Measurement accuracy is a subjective concept applied to all kinds of measurements. Generally speaking, accuracy refers to the degree of closeness of the measurement to a true value. This definition is usually good enough, but not always. The subjective nature of accuracy allows for a wide variety of claims that may technically be true, but misleading at the same time.
Let's consider this in the context of measuring relative humidity (RH). RH is expressed as a percentage, so the possible range of RH is 0 to 100 percent. Manufacturers of RH measurement equipment typically specify accuracy as ± a value of some percent. For example, one may say a certain device is accurate to ±3 percent RH. Due to the competitive nature of this business, makers of a different device may claim to be more accurate with ±2 percent RH. Superficially, with all other things being equal, this ±2 percent device would appear to be better. Beware, though, because this is not always the case and can be misleading until you dig deeper.
Accuracy specifications come in many forms. For example, accuracy may or may not include other measurement characteristics. One characteristic is the difference in the measurement value when the true value is approached from a higher value vs. a lower value, otherwise known as hysteresis. If a device has a lot of hysteresis, this can be left out of the accuracy specification and justified by reporting accuracy based on measurement values that always start from a higher value (or a lower value). This may be accurate, but it is misleading because it does not address a significant element of the measurement performance.
The Concept of True Value
Another issue with measurement accuracy is the concept of true value. When a device is calibrated, it is compared to a reference standard that can be considered to be the true value. However, all reference standards embody some imperfection. There is always some variation from the true value that we hope to achieve.
What if the variation in one reference standard is different from another standard? In this case, a measurement device calibrated and adjusted to one standard may achieve its stated accuracy, but when compared to a different standard, it could be out of tolerance. This is where the concept of measurement uncertainty becomes helpful.
A simple (and incomplete) explanation of measurement uncertainty is that multiple measurements made in the same way with one device are never precisely the same. As a result, the measurement device is likely to provide a range of values centered around the true value or offset from it. Similarly, all reference standards vary from the true value in some way. Because the reference standard is never precisely the true value, its variation has to be considered when specifying the overall performance of any given measurement device.
When using measurement uncertainty, it is possible to say that the uncertainty (variability) of the reference standard and the process of calibration is a specific value, such as ±0.5 percent RH. This can be statistically combined with the instrument accuracy to arrive at a range of measurement performance that is likely to be correct 95 percent of the time. This value is always bigger than the accuracy of the measurement device, regardless of how accuracy is defined. (Keep in mind that this is in the calibration laboratory, not in the real world.)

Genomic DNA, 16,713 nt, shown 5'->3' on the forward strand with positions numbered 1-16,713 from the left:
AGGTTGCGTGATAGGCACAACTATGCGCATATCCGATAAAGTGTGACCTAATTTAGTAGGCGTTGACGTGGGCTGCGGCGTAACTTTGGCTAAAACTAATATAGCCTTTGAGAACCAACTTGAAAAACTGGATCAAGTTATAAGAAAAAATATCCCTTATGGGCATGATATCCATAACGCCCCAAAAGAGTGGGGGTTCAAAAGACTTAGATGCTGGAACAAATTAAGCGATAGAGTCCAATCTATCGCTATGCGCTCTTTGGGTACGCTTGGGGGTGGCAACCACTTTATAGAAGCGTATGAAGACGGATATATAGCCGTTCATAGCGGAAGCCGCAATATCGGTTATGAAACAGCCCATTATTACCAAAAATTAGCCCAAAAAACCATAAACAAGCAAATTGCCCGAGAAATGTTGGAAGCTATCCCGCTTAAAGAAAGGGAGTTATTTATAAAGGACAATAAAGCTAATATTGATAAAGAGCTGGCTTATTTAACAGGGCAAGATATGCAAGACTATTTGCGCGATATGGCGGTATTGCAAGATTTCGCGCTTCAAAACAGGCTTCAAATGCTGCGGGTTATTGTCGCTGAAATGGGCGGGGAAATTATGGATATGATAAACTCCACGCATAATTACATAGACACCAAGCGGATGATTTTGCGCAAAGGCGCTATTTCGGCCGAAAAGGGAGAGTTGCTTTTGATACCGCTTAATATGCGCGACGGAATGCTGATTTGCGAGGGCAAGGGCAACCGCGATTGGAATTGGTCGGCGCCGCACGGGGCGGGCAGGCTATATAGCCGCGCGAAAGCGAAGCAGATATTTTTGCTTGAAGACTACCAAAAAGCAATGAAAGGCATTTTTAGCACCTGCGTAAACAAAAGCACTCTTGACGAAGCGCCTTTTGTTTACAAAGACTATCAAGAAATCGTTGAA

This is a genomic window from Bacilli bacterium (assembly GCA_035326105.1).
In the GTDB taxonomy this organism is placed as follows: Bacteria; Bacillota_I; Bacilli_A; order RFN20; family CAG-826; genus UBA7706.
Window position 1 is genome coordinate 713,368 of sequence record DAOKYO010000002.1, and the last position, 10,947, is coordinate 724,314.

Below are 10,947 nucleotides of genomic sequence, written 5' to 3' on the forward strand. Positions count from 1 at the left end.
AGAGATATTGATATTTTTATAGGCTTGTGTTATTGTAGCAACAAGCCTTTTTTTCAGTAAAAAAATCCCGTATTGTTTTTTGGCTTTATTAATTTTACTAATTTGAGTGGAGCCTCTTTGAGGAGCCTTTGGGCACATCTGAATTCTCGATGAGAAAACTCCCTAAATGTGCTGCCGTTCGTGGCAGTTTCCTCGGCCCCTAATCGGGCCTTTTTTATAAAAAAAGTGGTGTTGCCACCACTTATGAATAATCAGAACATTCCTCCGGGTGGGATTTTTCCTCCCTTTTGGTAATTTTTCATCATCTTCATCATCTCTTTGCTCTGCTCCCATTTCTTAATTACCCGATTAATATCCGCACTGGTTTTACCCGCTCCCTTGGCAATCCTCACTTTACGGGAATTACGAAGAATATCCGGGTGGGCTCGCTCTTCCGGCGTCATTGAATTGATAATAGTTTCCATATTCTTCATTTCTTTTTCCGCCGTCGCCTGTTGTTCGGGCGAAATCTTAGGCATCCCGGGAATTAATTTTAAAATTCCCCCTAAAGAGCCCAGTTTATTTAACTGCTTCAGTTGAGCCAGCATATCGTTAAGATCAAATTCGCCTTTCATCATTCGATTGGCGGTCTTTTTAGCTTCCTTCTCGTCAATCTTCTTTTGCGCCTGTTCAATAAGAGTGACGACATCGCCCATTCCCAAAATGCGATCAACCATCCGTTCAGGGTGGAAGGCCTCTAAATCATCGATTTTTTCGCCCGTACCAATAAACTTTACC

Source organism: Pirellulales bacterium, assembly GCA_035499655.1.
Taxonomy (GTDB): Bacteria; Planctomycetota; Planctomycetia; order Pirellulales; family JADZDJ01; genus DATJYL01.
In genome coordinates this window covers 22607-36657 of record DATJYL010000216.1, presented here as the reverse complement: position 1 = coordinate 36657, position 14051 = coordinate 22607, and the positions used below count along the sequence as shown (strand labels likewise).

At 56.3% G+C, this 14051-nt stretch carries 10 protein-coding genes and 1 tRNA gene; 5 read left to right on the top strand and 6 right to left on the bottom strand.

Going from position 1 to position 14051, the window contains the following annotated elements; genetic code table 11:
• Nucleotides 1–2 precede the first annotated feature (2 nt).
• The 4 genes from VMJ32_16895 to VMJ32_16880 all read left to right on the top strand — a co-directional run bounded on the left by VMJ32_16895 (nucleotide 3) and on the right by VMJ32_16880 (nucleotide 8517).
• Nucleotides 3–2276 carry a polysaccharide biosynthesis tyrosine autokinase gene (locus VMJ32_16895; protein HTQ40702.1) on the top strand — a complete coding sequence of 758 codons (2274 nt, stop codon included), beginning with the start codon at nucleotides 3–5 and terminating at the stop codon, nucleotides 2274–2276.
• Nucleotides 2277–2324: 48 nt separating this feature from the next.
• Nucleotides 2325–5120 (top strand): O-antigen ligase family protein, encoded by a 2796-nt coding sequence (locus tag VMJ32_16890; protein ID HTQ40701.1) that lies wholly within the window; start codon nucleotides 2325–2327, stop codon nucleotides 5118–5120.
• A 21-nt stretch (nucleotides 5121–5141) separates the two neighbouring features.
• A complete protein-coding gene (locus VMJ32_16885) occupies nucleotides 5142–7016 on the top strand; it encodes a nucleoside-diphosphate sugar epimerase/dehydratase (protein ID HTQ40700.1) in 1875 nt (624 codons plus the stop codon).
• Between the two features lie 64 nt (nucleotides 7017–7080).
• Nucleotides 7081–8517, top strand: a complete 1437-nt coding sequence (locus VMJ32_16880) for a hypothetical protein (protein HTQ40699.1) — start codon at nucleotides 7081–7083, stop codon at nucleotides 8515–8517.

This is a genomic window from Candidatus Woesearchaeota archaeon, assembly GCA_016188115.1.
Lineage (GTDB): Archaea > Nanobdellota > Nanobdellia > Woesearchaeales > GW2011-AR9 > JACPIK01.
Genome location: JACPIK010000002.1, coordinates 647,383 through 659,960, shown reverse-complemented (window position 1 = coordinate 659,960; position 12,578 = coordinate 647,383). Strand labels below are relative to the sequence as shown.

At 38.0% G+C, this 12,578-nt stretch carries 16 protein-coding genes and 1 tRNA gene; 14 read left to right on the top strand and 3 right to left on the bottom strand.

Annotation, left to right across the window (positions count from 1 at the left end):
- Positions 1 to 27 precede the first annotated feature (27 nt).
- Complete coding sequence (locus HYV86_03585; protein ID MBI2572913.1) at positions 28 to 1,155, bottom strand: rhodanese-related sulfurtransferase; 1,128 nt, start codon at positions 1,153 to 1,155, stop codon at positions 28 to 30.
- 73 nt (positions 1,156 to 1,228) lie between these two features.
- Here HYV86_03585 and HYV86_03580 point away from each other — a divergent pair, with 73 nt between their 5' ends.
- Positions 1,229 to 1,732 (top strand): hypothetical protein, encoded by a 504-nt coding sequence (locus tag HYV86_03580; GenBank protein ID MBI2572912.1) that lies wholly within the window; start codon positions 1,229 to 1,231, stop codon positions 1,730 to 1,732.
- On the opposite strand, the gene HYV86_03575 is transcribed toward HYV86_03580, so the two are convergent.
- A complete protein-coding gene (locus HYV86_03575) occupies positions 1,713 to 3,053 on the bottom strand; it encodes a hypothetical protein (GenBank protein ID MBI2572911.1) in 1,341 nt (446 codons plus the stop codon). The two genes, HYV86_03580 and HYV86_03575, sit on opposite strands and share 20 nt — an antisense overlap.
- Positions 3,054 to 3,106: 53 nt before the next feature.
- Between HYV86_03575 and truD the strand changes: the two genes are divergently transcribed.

Measurement uncertainty actually applies to individual measurements. In the real world, calibration uncertainty and device accuracy are not the only influencers of a specific measurement. Additional factors may include environmental conditions (different from the conditions in the calibration laboratory), operator error, inconsistent methodology between operators and unknown additional variables. These, and other, additional uncertainties from the real world can be statistically factored in (if they are known) to the overall measurement performance. Again, the total value of uncertainty increases.
There is more. Returning to the concept of the combined calibration uncertainty and device accuracy, consider that this may vary when the value of the reference standard is adjusted to achieve multiple calibration points. For example, a generated RH value of 20 percent RH at 25°C may have less uncertainty than a generated value of 80 percent RH at 40°C. Similarly, performance of the measurement device may change at the extreme ends of its measurement range. If known, this goes into the uncertainty budget. Total measurement uncertainty almost always increases when devices are used at the extremes of their operating range.
Let's add an additional complication. Measurement uncertainty, as described above, provides a statistical probability as to how often the measurement is within specification. If this value is 95 percent, what about the other 5 percent of measurements? It's possible to use a different statistical model to achieve 99 percent probability, but once again, the total value of uncertainty increases even more. In fact, this value is likely to be substantially greater than the accuracy that we started with, perhaps by multiples.
The takeaway here is that accuracy never tells the entire story about measurement performance. If measurement performance is critical, scrutinize the device and manufacturer's specifications, and ask questions about anything that is unclear or seems inadequately defined.